[NEWS] Multiple Vulnerabilities in Oracle Database (Character Conversion, Extproc, Password Disclosure, ISQLPlus,TNS Listener)
From: SecuriTeam (support_at_securiteam.com)
To: email@example.com Date: 27 Dec 2004 11:06:04 +0200
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Multiple Vulnerabilities in Oracle Database (Character Conversion,
Extproc, Password Disclosure, ISQLPlus,TNS Listener)
Multiple vulnerabilities were discovered in the (Oracle database server
Character Conversion, Extproc, Password Disclosure, ISQLPlus,TNS
Listener). All the vulnerabilities are addressed in a new cummulative
patched issued by Oracle.
* Oracle 10g on all operating systems
1. Character Conversion Bugs
Due to character conversion problems in Oracle 10g with Oracle's
Application server it is possible to bypass pl/sql exclusions and gain
access to the database server as SYS. There is a character conversion bug
in 10g that can lead to a compromised backend database server. Both
Windows and Linux are affected. Consider the following set up. There's a
Oracle HTTP Server (running apache 1.3.22 on Windows) using the PL/SQL
module feeding into a 10g box running on Windows and a 10g box running on
Linux. The character set for both instances is WE8ISO8859P1.
When the app server receives a request of:
The %FFs are converted to the byte 0xFF (as expected) but sniffing the
database response to the app server we get:
"ORA-06550: line 8, column 2: PLS-00201: identifier 'YYYYY' must be
In Oracle 10g, when using the WE8ISO8859P1 character set, converts 0xFF to
0x59 - that is uppercase Y. Due to this conversion an attacker can perform
the following request:
And therefore gain access to "banned" and dangerous procedures. The
character set for the HTTP server is set to:
If, however, we set the character set on the HTTP Server to
ENGLISH_UNITEDKINGDOM.WE8MSWIN1252 not only is the 0xFF still converted to
0x59 but if the following is requested:
The _app_server_ (note - not 10g) converts the %9F to a Y and again this
allows us to do the following:
And again giving access to the "banned" and dangerous procedures. Other
character sets and scenarios may cause similar problems.
2. Extproc Buffer Overflow (long lib name)
The Oracle database server supports PL/SQL, a programming language. PL/SQL
can execute external procedures via extproc. Over the past few years there
has been a number of vulnerabilities in this area (
Extproc has been found to suffer from another buffer overflow
vulnerability. Oracle 10g imposes a length limit on the library name to be
loaded by extproc. However, this length limit can be evaded by passing
environment variables as part of the library name. Later on the
environment variable is expanded allowing the buffer overflow to be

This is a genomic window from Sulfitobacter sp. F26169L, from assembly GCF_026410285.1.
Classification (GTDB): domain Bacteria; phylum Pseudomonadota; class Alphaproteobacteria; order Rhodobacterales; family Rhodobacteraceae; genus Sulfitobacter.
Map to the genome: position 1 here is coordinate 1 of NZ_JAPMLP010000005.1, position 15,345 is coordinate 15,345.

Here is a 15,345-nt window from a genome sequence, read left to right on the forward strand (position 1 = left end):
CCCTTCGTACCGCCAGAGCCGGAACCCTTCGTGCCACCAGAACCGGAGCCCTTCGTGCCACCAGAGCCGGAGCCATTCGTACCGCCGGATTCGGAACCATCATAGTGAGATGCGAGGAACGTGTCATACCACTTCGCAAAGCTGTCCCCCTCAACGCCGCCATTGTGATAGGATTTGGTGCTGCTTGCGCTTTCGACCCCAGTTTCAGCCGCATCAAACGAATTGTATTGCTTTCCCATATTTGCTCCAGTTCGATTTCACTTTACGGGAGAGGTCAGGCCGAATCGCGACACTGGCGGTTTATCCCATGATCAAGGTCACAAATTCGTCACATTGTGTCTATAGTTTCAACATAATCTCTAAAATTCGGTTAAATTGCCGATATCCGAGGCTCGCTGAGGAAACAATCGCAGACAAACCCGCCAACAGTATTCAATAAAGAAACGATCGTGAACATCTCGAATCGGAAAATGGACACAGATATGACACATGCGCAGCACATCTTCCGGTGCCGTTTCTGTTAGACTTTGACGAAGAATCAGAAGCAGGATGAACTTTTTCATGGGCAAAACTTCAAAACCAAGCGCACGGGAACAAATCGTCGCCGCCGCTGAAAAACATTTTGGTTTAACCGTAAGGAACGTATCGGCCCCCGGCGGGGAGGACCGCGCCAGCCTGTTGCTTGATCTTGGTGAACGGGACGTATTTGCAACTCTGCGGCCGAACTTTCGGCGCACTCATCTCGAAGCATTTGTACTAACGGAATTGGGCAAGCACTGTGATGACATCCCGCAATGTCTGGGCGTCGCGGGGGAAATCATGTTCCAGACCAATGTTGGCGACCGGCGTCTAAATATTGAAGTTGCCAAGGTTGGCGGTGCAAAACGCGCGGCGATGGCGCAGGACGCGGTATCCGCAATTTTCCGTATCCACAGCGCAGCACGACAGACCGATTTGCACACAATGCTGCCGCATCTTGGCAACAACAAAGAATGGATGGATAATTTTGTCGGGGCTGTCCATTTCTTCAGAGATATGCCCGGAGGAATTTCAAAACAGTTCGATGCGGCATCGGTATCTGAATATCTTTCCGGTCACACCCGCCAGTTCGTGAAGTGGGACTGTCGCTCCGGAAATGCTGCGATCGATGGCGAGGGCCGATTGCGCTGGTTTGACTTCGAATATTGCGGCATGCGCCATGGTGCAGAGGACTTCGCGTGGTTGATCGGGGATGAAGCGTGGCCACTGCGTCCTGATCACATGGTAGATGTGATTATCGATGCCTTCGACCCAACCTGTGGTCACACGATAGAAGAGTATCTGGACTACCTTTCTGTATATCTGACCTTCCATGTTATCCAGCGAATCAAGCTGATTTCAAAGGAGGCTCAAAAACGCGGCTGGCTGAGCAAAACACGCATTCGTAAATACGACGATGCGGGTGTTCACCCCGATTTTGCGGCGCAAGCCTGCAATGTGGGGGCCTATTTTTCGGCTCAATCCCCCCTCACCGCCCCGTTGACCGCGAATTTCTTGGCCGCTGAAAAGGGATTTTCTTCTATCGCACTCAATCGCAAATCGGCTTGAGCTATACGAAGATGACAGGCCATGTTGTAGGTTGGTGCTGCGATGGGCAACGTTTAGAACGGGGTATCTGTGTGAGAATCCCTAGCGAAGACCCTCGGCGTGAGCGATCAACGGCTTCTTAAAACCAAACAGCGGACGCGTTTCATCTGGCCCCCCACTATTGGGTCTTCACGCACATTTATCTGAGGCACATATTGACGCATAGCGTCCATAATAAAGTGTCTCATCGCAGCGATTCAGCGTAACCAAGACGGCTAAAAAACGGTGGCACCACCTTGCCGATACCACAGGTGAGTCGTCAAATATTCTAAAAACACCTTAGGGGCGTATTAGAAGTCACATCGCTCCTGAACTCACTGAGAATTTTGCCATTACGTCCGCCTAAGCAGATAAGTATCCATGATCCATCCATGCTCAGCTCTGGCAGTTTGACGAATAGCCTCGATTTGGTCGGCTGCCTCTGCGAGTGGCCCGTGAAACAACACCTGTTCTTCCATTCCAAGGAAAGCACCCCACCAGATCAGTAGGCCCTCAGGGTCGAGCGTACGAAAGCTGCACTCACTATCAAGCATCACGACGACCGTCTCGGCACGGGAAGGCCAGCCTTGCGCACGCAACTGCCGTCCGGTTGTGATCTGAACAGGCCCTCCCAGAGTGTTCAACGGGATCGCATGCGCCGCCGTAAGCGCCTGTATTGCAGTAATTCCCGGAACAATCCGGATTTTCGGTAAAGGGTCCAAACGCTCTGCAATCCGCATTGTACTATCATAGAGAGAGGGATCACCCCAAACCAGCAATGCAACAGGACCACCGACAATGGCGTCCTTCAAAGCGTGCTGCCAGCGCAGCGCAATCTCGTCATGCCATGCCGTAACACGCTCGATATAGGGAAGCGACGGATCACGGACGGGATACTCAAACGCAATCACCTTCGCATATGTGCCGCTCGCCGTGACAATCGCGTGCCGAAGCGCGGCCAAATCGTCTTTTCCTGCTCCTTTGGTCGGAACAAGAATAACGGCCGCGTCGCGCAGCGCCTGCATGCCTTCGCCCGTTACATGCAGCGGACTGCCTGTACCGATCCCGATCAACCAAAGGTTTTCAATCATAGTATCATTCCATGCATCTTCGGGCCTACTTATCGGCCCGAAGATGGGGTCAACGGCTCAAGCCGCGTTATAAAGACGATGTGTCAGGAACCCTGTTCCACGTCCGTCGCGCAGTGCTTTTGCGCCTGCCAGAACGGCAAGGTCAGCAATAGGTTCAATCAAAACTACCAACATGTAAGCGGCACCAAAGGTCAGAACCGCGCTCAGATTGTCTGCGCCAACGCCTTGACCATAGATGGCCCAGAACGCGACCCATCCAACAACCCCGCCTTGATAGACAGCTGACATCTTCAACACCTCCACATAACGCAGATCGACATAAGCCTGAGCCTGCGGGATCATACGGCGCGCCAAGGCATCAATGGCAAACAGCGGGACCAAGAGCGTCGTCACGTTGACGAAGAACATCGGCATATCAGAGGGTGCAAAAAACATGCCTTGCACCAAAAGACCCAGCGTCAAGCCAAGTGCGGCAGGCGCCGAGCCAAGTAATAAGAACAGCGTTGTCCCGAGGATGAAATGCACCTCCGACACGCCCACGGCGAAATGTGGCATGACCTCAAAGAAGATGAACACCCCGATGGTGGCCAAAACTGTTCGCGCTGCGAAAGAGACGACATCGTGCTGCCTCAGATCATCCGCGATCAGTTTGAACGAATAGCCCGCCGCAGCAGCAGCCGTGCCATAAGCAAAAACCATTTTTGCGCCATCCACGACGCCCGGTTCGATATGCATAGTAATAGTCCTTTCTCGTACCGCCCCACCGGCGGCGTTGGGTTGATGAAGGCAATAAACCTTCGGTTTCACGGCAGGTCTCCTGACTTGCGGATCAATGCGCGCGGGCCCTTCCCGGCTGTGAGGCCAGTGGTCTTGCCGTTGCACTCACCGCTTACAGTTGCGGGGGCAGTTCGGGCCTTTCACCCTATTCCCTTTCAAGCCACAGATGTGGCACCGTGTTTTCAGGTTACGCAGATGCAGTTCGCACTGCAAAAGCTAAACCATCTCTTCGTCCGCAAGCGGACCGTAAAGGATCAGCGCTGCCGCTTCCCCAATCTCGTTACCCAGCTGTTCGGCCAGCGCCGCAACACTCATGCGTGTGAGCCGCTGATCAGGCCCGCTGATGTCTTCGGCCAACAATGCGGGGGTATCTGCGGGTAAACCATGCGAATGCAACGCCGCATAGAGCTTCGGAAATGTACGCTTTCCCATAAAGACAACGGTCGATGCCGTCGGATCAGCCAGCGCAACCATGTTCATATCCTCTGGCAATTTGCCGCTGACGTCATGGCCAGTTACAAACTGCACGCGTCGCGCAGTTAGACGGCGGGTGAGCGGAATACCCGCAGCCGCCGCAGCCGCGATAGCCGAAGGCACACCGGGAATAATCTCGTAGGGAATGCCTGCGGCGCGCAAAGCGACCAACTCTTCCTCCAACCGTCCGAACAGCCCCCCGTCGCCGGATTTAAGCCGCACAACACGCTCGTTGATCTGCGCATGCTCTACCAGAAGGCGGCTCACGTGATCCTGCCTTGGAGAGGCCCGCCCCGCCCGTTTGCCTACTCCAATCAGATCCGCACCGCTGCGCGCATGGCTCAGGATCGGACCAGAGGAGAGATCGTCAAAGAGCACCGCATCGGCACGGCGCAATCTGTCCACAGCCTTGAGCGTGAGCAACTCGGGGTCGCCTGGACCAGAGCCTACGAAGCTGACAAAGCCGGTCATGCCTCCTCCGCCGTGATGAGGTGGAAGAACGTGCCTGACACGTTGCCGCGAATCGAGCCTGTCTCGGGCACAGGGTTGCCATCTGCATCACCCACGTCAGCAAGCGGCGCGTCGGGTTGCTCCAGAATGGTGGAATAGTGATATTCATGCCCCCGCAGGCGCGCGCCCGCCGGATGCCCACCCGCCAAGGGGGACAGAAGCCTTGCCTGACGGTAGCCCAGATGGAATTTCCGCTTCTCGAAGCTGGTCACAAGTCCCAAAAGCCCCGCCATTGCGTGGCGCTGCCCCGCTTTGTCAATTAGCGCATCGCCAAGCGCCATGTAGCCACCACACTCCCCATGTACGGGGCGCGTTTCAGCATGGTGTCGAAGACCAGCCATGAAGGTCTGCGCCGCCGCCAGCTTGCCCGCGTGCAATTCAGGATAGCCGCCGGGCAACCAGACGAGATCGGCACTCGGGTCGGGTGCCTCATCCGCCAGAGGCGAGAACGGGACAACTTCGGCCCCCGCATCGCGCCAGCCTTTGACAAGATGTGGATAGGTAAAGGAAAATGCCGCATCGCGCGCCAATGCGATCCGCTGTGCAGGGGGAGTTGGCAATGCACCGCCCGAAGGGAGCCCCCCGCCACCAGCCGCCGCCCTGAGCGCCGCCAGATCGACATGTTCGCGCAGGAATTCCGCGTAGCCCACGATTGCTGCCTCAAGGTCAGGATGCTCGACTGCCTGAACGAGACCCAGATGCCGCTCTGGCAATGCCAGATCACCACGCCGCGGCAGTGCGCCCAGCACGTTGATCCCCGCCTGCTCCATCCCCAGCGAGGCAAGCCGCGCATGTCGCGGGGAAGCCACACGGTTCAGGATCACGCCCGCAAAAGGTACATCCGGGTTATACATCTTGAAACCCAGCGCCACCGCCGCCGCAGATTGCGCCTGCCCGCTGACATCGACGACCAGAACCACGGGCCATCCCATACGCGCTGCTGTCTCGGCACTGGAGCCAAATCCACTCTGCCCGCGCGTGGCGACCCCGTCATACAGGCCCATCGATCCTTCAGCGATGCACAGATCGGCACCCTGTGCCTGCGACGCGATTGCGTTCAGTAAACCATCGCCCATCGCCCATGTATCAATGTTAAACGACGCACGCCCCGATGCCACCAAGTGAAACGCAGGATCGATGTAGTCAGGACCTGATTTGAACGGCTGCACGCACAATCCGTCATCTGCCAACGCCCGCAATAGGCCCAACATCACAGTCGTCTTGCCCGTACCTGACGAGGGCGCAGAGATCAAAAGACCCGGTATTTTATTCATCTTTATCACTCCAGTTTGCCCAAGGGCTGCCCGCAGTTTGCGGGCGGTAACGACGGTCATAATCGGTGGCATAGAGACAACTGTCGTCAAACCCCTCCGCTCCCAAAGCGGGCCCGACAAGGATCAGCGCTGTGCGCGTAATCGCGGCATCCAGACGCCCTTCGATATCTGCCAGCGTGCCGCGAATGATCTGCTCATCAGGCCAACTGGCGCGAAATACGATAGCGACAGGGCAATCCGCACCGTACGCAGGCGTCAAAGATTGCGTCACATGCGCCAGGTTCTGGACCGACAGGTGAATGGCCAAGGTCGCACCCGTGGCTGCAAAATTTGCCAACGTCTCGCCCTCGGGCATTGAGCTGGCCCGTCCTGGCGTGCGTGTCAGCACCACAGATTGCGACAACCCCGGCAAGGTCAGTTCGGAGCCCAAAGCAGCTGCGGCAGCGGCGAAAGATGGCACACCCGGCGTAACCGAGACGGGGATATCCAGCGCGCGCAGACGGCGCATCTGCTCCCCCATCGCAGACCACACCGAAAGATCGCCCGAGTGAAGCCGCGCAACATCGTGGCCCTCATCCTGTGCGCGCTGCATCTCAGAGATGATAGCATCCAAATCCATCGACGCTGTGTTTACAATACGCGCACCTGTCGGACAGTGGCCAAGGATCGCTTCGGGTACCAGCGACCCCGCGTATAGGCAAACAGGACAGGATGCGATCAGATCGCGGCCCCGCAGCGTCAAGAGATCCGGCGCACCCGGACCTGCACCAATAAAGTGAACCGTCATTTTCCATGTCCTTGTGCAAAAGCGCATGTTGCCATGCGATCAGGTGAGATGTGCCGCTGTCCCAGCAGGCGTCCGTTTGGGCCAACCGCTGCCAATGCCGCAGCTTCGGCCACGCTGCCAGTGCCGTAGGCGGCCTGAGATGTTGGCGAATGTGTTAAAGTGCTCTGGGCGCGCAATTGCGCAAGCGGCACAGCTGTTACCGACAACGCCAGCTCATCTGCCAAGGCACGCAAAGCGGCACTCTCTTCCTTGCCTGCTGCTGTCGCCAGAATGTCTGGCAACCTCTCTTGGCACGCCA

exploited. For example '$PATH' is 5 characters long; this passes the
length check. However, when expanded '$PATH' becomes many more characters.
Exploitation depends upon the system setup but by trial and error a
balance can be found allowing arbitrary code to be executed. No user ID or
password is required to exploit this vulnerability.
3. Clear Text Passwords Disclosure
The 10g Oracle database server may have passwords in clear text in world
readable files. The password for the SYSMAN account (a DBA) can be found
in $ORACLE_HOME/hostname_sid/sysman/config/emoms.properties. This file is
Also, on installing Oracle 10g if the installer supplies the same password
for the SYS, SYSTEM, DBSNMP and SYSMAN accounts and that password has an
exclamation mark in it (e.g. f00bar!!) then an error occurs in the DB
install when the passwords are set for SYSMAN and DBSNMP.
This error is logged to the "postDBCreation.log" logging the password:
Alter user SYSMAN identified by f00bar!! account unlock ERROR at line 1:
ORA-00922: missing or invalid option
Alter user DBSNMP identified by f00bar!! account unlock ERROR at line 1:
ORA-00922: missing or invalid option
This file is world readable giving attackers access to what the passwords
are for these powerful accounts. Please note that no error is generated
for SYS or SYSTEM and these accounts are assigned the password f00bar!!.
The other accounts are given their default passwords.
4. ISQLPlus file access vulnerability
The 10g Oracle Application Server installs ISQL*Plus. Once logged in, an
attacker can use load.uix to read files on the server. From isqlplus it is
possible to load a script and execute it. On navigating to
http://server:5560/isqlplus/load.uix two input boxes are displayed - one
called "URL" and the other "File". By entering in a full path an attacker
can load and read any file that the oracle user can read. For example
"/etc/passwd" on Linux or "C:\boot.ini" on windows. An attacker can read
the the files mentioned in 'Clear Text Passwords Disclosure' vulnerability
above to gain the privileges of SYSMAN.
5. TNS Listener DoS
The 10g Oracle TNS Listener is vulnerable to a denial of service
vulnerability. This occurs by sending the Listener a malformed
service_register_NSGR request. Byte 182 of the request is used as an
offset to a pointer; in a normal request this byte's value is 5 but by
setting it to say 0xCC an attacker can get the Listener to access (read)
an arbitrary value which causes the Listener to access violate/core dump.
Original Advisories can be found at:
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NGSSoftware Insight Security Research.
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